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Lawmakers seek to waive pandemic unemployment overpayments next session

Missouri legislators on both sides of the aisle sprung into action this year when the government sought collections on erroneous overpaid unemployment benefits during the pandemic. While individuals can now apply for waivers from federal overpayments, lawmakers are once again going to bat to forgive the state’s portion next session. 

Sens. Doug Beck and Lincoln Hough pre-filed legislation this month to forgive the state’s overpayments. The bills would require the Department of Labor and Industrial Relations (DOLIR) to waive the collection of non-fraudulent overpayments issued by the state throughout the pandemic. The department would also be required to notify individuals of their ability to appeal if their applications were denied. 

“We’re trying to get the state portion forgiven because they’re garnishing people’s wages, and these are not rich people. A lot of those affected were part-time workers that are just trying to make ends meet,” Beck, a Democrat, told The Missouri Times. “We see eye-to-eye on this issue for sure. We don’t think people should be penalized when the state said they were entitled to these benefits, these things that are going to help them make their house payments or keep their medications coming in. It was supposed to help them survive, and now it’s being garnished.”

While this year’s effort will specifically target the state’s portion, Beck said some Missourians whose federal waiver applications were rejected were still struggling under garnishments. 

Beck and Hough co-sponsored each other’s legislation for the upcoming session. Though both filed similar measures that failed to cross the legislative finish line earlier this year, Hough said he hoped to see the bipartisan issue make it to the governor’s desk as soon as possible.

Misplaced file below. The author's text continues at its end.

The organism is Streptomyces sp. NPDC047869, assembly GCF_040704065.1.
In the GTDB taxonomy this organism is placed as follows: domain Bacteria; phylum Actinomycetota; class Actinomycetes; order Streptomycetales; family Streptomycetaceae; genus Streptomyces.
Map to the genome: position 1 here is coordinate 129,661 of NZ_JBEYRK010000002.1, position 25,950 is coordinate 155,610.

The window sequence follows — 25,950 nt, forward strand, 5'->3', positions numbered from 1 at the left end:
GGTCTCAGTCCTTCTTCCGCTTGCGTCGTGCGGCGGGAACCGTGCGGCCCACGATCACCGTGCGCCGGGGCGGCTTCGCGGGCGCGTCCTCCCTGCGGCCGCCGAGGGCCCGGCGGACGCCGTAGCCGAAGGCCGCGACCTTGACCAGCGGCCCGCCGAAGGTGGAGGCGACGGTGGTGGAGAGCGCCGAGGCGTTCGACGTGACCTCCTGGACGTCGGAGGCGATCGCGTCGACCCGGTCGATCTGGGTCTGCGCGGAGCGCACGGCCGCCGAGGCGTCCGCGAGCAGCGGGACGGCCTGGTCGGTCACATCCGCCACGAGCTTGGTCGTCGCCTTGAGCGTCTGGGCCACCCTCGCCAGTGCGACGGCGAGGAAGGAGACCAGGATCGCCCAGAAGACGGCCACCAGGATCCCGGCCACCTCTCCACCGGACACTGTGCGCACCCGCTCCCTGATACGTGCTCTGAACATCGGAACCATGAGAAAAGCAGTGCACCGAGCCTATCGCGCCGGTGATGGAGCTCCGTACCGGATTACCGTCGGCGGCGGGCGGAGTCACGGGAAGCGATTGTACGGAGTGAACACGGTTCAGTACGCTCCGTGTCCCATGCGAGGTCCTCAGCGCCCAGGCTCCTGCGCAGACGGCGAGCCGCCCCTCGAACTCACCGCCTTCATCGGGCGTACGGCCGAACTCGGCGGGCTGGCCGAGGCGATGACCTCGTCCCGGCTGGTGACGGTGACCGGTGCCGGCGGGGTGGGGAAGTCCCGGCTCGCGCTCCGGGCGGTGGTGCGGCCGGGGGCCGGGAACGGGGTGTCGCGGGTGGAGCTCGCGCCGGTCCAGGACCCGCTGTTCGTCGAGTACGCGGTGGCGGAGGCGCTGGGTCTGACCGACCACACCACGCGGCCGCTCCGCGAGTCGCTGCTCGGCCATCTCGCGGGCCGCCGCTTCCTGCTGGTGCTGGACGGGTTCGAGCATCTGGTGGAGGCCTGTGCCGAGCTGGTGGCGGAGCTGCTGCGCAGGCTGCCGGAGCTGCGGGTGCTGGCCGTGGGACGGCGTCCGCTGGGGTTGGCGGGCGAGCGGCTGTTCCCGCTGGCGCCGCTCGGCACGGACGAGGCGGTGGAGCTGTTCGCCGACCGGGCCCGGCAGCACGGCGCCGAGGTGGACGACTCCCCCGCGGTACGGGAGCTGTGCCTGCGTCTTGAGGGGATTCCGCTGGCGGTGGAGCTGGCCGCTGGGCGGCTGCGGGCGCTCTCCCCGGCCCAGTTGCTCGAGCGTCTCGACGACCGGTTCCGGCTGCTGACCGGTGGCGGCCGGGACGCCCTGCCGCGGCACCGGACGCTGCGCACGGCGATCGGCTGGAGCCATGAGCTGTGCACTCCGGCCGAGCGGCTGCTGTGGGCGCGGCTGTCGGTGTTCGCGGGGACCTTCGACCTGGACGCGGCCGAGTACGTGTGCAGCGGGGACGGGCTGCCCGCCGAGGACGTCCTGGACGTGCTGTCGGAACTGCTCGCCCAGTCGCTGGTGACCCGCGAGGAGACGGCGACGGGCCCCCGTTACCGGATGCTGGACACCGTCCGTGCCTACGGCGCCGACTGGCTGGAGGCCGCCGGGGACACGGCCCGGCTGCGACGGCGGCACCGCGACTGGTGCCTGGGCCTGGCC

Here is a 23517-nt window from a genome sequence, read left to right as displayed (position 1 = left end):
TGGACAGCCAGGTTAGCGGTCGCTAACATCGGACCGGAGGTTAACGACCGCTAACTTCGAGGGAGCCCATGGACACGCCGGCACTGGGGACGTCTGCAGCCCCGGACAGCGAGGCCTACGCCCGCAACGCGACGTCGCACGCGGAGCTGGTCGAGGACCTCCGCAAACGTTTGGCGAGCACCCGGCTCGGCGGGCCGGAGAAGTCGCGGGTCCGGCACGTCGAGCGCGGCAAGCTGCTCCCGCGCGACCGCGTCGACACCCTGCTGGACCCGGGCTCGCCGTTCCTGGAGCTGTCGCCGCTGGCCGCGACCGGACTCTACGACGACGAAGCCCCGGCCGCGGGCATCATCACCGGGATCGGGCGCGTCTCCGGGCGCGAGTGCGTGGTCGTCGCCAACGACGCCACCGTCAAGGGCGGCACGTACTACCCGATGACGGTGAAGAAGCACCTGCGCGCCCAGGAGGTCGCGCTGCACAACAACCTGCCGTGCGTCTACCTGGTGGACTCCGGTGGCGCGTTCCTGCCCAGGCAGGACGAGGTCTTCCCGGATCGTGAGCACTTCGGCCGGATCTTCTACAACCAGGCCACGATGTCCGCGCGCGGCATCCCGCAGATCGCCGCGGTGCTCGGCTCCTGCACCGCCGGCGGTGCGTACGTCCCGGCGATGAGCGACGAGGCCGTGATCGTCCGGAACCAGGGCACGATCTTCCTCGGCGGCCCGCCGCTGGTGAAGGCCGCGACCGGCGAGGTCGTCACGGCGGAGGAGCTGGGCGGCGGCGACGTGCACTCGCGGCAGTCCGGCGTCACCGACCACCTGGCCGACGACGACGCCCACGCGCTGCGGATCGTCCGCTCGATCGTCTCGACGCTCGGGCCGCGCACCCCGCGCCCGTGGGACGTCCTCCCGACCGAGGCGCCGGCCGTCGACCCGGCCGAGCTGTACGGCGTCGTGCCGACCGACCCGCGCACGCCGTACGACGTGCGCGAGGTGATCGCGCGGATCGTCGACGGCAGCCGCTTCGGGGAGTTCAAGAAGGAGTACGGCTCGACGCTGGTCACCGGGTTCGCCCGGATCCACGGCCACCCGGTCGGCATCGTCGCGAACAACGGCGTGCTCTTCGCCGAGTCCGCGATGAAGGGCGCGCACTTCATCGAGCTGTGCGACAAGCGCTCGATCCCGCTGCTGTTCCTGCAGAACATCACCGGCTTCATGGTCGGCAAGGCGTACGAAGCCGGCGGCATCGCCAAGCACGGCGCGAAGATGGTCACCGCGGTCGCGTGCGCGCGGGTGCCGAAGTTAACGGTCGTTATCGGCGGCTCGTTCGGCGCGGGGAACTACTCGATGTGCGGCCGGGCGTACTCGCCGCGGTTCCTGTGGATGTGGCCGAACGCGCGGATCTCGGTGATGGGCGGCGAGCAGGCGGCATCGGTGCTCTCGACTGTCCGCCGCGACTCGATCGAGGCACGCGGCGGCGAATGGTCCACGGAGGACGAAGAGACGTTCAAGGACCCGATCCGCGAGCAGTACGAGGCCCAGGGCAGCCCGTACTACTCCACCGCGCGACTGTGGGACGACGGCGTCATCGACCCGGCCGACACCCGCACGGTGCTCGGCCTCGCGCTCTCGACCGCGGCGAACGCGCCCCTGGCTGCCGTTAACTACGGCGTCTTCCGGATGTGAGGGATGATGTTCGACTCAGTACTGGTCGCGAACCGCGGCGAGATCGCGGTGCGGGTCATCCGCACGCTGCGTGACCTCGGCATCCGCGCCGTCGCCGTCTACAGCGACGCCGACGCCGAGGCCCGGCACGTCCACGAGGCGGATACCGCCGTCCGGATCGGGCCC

“This is the state’s screw-up, and I don’t feel like the individual should be on the hook for the taxes associated with that,” Hough, a Republican, said. “This isn’t something that concerns or benefits one party. It’s a consensus issue and a bipartisan issue, and I’m working alongside a good advocate and resource on this.”

The lower chamber weighed in on the issue this year as well, with seven lawmakers from both parties filing bills. Rep. Ian Mackey also pre-filed another attempt this month. 

DOLIR estimated $150 million in overpaid benefits were sent to about 46,000 Missourians during the pandemic through both state and federal programs. About $40 million of the overpayments came from the state whereas $108 million came from federal funds, according to the department. 

During multiple hearings this session, individuals testified regarding just how detrimental it would be for collections to start on those funds. A school bus driver told legislators she owed about $13,000 in erroneous overpayments. 

The state began its collections anew in August after a moratorium allowing lawmakers to consider the 2021 session’s attempts to allow waivers. DOLIR said it could not waive collections because of existing state law and the federal guidance only covering its portion. 

More than half of Missourians who filed for unemployment in 2020 were new filers, Labor Director Anna Hui told lawmakers. Monthly initial claims increased to more than 300,000 in 2020; in 2019, that number was less than 50,000. 

The first major unemployment spike came during the week of March 21, 2020, which saw 42,207 filings — more than 10 times the prior week. Weekly initial claims then remained above 90,000 for three weeks in a row. The increase coincided with quarantine and stay-at-home orders that shuttered businesses and left workers in a variety of industries without jobs, though rates have since stabilized and remained low throughout 2021. 

More than 10,000 federal overpayment waivers had been approved by mid-November, according to the department, with more than 23,000 requests processed. 

Missouri ended federal pandemic-related unemployment benefits in June to encourage more Missourians to rejoin the workforce amid nationwide labor shortages.